by John R. Fischer
, Senior Reporter | October 25, 2018
RaySearch Laboratories AB unveiled two machine learning applications this weekend at the 2018 ASTRO Annual meeting in San Antonio, Texas, which will be available on the next generation RayStation 8B.
The applications will allow for automated treatment planning and organ segmentation.
“When you did a plan before, it could take anywhere from four to twelve hours. With automated treatment planning on RayStation 8B, you just click one button and you get a plan in two minutes,” Mats Holmström, a machine learning engineer for RaySearch, told HCB News. “You can also perform organ segmentation in less than one minute, and even do so more or less when the patient is lying on the bed.”
With the automated treatment plan application, users can select the name of the plan they would like and set the default for the machine the patient is treated on, as well as multiple techniques they plan to utilize. They can produce multiple plans if they wish, with the machine providing insight as to what is possible and what is not possible.
The application can also be applied for use in proton therapy planning, although proton plans may not be robust enough yet and will be further explored in the development of RayStation 9.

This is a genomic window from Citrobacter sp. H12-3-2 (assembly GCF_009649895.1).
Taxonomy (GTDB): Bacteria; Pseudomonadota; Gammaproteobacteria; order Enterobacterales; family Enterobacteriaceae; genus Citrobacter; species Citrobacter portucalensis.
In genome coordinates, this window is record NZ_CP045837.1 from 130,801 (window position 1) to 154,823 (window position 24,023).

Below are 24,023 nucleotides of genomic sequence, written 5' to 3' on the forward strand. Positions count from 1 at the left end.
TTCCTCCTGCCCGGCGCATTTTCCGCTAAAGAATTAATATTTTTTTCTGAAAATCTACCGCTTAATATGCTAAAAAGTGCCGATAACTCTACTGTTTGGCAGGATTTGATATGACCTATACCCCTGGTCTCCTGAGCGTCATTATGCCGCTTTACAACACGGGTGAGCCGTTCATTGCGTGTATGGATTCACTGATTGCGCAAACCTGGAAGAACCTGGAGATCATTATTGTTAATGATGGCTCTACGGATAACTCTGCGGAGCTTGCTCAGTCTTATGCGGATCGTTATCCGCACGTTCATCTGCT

Holmström says the use of the applications tie in with RaySearch’s objective to determine what is working and what is not working in radiation oncology, using the power of machine learning.
“The main driver for why machine learning has grown so fast over the last few years is because the computational power is much better now,” he said. “We are able to develop algorithms to be able to train more data. Before, the computer was not fast enough and we didn’t understand how to train the data. Now we have the power and computer aspects, and we can train.”
RaySearch plans to investigate other potential machine learning capabilities to incorporate into future iterations of the RayStation platform, including tumor segmentation.
Distribution of the RayStation 8B platform in the U.S. is expected to begin sometime in 2019 following FDA clearance.